Even if you don’t still see like a second grader, it could all be gone. I don’t know much about biology, hell, I suck pretty bad when it comes to STEM nonsense I take for granted. But the delicate wings of the butterflies I love, that I helped tag as a child, that I saw strewn among the pebbles like a death’s carpet and the end of idealism, that is the future that people will inherit if we don’t take the proper steps to care for what was always ours. My classroom was made real by these butterflies, I even interviewed one of Chip’s assistants for a paper I had to write in 10th grade for one of my cooler teachers about the importance of work ethic. I helped clean up caterpillar poop and learned about the caterpillar diseases that only some caterpillars even survive to transform.
Chip Taylor is quoted in this article, warning my community against politics on this issue. Lately in Kansas ecology, Representatives from Kansas legislature have bickered long enough about a real life issue called the Lesser Prairie Chicken to not only to further gum up politics in a somewhat already contentious time, but to decrease that poor bird’s natural habitat by 50%, according to my paper, due to a “loss of natural prairie grass habitat”. How could they?
The prairie of Kansas is a rare thing; I learned that in my Biology class this past semester. The insects and caterpillars and rollie pollies and whatnot I took for granted as I dug in the dirt and under rocks as a screaming toddler (my twin sister in tow) can’t even compare to how collectively precious each and all of the species we see every day are to our tiny, prairie ecosystem. It matters, especially as we grow and alter it. It matters in a way that you can’t replicate, that will simply be gone so much of the time. The field trip my Biology 101 class took to the Natural History Museum on campus, with all those dead things, the frogs and snakes and anything in jars? Gone. Those are the traces of what we have left; a lot of it has fallen extinct. Please don’t kill these butterflies.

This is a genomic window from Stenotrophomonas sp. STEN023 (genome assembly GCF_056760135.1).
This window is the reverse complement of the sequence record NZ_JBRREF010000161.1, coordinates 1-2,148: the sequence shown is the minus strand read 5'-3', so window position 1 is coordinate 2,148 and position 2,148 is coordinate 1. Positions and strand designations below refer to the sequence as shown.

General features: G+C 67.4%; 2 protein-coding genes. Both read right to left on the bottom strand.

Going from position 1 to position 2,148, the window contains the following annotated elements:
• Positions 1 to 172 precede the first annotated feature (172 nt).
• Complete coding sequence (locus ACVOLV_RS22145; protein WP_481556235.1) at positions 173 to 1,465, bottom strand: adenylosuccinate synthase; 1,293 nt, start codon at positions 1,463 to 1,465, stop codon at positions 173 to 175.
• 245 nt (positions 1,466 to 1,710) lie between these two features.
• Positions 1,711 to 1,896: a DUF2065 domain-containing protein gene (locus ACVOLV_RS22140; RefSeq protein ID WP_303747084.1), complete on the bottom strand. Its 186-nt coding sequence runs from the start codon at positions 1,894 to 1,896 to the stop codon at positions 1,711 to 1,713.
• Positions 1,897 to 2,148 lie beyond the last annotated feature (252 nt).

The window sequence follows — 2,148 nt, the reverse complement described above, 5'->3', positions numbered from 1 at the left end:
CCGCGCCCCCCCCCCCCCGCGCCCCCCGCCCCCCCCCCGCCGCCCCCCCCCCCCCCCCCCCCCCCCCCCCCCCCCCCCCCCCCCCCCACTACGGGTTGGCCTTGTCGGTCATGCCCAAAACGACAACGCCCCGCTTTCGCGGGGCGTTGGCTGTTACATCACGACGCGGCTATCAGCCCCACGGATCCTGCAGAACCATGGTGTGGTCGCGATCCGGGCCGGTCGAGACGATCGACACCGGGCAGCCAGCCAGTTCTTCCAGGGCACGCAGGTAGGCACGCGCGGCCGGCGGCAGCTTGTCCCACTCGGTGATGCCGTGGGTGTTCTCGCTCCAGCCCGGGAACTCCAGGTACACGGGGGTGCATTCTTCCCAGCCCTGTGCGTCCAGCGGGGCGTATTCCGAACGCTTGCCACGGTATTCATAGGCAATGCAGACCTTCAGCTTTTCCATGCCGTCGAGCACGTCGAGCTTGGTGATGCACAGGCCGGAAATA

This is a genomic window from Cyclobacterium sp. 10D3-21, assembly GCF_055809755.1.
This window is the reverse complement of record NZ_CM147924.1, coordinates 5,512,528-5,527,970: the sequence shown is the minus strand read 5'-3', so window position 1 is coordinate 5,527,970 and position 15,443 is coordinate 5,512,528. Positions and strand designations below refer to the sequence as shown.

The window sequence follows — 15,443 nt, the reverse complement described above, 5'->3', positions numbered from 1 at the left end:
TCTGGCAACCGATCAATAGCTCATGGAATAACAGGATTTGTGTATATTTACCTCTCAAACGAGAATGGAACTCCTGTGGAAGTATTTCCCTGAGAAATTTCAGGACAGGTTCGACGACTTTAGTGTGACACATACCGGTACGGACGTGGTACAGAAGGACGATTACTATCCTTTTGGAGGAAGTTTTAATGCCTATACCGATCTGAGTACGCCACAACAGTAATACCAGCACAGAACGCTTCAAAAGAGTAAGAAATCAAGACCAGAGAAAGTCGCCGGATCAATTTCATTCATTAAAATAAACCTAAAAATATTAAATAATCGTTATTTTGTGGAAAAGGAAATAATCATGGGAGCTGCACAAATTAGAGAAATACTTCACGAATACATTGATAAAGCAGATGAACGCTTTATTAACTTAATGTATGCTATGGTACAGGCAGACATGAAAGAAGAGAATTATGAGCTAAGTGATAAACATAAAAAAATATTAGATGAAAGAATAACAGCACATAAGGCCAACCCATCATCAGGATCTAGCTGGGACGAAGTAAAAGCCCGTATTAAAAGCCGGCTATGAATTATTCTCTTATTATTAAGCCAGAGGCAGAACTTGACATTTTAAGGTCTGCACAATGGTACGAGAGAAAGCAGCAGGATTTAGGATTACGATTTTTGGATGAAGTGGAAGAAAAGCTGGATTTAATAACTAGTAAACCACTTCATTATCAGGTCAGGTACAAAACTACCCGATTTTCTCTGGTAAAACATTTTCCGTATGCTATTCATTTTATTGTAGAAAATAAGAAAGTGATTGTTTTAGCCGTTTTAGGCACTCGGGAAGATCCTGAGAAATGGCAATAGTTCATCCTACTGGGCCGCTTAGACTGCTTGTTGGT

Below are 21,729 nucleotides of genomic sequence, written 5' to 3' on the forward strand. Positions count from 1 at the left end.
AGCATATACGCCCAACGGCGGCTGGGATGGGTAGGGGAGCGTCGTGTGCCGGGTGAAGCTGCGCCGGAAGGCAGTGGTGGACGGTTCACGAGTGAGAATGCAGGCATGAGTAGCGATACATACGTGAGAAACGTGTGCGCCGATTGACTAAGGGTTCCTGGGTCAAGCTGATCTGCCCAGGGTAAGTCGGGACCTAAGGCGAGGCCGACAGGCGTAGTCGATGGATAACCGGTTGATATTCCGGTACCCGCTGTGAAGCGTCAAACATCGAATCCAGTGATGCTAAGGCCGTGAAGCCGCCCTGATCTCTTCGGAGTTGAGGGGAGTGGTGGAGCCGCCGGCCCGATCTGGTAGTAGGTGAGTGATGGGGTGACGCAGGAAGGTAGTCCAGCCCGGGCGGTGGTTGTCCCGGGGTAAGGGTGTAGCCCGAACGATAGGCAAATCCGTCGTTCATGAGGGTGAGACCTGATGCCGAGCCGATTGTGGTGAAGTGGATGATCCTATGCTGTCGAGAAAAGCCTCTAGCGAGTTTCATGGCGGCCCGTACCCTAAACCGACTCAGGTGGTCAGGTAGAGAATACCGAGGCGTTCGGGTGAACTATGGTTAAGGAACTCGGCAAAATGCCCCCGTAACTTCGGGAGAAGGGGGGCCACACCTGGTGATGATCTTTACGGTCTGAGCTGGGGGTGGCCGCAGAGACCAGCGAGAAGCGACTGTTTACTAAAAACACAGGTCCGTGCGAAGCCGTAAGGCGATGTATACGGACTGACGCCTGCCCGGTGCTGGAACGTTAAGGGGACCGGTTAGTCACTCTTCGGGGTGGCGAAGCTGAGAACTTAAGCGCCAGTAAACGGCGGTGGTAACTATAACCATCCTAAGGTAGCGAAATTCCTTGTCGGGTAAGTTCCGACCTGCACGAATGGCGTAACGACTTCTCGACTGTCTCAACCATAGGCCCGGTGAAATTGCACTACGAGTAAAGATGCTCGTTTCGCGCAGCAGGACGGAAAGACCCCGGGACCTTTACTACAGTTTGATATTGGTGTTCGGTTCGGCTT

In Kansas, we care a lot about nature, but we also care a lot about our individual rights as human beings. I don’t know if I can generalize that, but there are so many farmers clustered within the Lawrence, Kansas surrounding radius that lead beautiful lives just as far away as they want, and they make our lives fabulous by letting us see things like Schaakes Pumpkin Patch (whose motto should be “go for the pumpkins, stay for the cherry cider slushes”). The pick-your-own farms, like Berry Good Farm (best strawberries) and Pendletons’ Farm (if you can find better asparagus, I will arm wrestle you for bragging rights) do not include every farm, but they certainly make my life better. This is home to all of us, and even if most liberal ecology stuff gets painted as liberal before it’s even gotten out of the gate, it isn’t political to many of us. It’s just home. We live in a beautiful place, and we are blessed to know it. The kindness of individual people, from the Teacher’s at Hillcrest Elementary school that let us foster these alien butterflies, to people like Chip Taylor and my mom who help them survive means the world. If we make this political, we’ve already lost. Please, just think of the butterflies. I would like my children to see them.